Magazine article Geographical

The Unfrozen North

Magazine article Geographical

The Unfrozen North

Article excerpt

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The archipelago of Norwegian islands known as Svalbard lies in the Arctic, halfway between begins to melt, and temperatures the sea ice surrounding them Norway and the North Pole. As on land continue to rise, climate scientists are trying to work out what this could mean for the islands and the rest of the world

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PREVIOUS SPREAD: Burgerbukta bay, part of the Hornsund fjord on Spitsbergen island. Spitsbergen is one of a group of islands that make up the Svalbard archipelago. The Norwegian islands, whose name means 'cold shores', lie in the Arctic Ocean approximately halfway between mainland Norway and the North Pole, and cover an area of more than 62,000 square kilometres (making the archipelago roughly a quarter the size of the UK). Around two thirds of Spitsbergen's land mass is buried under ice, although this is decreasing due to climate change. Officially discovered by the Dutch explorer Willem Barents in 1596 while he was searching for a northeast passage to Asia, the area went on to become a centre for whaling during the 17th and 18th centuries, before mining and scientific research became the main activities during the 19th and 20th centuries. Today, more than 2,000 people live on the island-a mixture of Norwegians and Russians, largely involved in mining; ABOVE: Nelsonoya or Nelson Island (on the left), a volcanic plug in the far north of the archipelago, off the coast of the second-largest island, Nordaustlandet. Volcanic plugs form when molten lava hardens inside the neck of a volcano. Erosion then removes the surrounding rock, leaving the hard lava as a freestanding object. The island is named after Captain Horatio Nelson, who was a 14-year-old member of Captain Constantine Phipps's crew when he set off for the North Pole in 1773. Phipps didn't reach the pole, but he was the first European to describe the polar bear, one of which tried to attack Nelson when he climbed off the boat and onto the ice. He narrowly managed to escape the bear, thanks to help from the crew, but was apparently heard to shout,'Never mind, do but let me get a blow at this devil with the butt-end of my musket, and we shall have him'; RIGHT: ice cliffs at Austfonna ('eastern glacier'), Norway's largest (and the world's third-largest) ice cap, found in the centre of Nordaustlandet; FAR RIGHT: Svalbard from the air. The landscape is characterised by rugged mountains with steep flanks, as well as large, glacially eroded fjord systems. The highest mountain is Newtontoppen at more than 1,700 metres high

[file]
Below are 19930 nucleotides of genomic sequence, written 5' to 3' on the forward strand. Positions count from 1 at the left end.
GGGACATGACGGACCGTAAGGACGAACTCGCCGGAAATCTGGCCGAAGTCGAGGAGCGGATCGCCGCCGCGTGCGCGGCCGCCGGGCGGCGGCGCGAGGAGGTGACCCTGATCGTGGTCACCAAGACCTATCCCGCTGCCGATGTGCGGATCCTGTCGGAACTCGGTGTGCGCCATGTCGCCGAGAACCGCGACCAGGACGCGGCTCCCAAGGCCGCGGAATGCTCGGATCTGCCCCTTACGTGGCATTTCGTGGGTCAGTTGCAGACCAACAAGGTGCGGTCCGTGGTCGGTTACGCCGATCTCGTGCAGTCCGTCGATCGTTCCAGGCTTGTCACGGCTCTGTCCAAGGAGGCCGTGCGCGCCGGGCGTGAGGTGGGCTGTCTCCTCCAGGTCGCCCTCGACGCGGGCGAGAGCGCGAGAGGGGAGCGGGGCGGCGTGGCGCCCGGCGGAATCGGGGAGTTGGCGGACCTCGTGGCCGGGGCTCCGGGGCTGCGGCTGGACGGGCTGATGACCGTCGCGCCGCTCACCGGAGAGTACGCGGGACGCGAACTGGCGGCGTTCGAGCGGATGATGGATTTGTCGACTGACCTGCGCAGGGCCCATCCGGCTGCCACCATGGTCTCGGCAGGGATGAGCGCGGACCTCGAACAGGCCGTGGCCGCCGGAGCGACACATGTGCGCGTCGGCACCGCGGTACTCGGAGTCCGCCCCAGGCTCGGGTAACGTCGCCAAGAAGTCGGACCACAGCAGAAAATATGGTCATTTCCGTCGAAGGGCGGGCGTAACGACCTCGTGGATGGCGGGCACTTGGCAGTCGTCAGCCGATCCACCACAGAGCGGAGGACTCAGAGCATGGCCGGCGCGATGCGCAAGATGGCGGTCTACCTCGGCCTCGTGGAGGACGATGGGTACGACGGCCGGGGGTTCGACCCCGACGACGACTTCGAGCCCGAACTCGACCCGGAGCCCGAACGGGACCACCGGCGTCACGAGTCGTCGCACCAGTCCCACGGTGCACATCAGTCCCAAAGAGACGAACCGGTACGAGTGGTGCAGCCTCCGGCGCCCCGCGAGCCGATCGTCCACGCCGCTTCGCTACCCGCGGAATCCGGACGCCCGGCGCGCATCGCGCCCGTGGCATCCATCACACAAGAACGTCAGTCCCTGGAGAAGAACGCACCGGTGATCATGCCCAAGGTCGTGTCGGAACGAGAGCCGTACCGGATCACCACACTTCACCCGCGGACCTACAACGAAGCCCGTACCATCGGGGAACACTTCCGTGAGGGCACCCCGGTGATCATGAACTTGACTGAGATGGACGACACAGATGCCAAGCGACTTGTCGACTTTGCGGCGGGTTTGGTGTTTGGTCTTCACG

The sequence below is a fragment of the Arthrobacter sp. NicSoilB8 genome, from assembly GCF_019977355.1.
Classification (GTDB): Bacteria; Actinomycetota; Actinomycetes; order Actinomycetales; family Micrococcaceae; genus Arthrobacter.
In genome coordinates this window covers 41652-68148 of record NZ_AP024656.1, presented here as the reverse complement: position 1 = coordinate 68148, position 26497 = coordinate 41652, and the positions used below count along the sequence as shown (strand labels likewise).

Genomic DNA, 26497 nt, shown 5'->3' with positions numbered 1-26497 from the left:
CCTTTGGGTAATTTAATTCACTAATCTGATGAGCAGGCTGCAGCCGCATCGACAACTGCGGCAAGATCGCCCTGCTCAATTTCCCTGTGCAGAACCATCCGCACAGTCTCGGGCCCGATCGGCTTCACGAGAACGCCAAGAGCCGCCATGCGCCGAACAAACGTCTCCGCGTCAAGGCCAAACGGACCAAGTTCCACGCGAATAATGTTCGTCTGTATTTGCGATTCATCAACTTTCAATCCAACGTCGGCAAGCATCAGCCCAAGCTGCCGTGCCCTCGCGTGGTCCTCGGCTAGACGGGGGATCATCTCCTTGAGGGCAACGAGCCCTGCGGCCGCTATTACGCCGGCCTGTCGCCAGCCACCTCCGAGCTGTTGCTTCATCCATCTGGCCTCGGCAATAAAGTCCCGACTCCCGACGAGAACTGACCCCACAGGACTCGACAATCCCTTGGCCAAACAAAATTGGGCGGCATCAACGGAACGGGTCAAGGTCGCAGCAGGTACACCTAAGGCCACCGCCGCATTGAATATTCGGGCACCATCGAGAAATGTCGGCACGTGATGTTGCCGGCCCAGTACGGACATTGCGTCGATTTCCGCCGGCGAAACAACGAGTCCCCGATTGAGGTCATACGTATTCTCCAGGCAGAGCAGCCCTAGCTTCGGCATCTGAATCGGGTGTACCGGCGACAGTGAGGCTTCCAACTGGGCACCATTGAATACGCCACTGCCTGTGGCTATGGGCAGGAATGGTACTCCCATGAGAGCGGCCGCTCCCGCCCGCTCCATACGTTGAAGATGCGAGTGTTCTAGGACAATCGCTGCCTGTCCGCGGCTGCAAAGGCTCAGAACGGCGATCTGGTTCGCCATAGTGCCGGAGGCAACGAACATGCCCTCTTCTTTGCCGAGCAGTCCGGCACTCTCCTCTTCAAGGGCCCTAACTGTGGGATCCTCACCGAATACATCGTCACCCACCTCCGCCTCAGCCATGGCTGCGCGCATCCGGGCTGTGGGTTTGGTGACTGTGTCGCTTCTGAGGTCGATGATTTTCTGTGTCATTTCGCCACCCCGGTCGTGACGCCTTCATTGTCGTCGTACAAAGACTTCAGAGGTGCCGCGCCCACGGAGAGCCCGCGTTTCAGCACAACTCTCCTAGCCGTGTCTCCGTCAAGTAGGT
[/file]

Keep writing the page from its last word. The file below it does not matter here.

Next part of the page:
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OPPOSITE PAGE: Fuglefjorden (Bird Fjord), a small fjord in the north of Spitsbergen. Average temperatures in Svalbard are around 5[degrees]C during summer and-7[degrees]C during winter (although temperatures recorded at Svalbard airport have increased by 1. …

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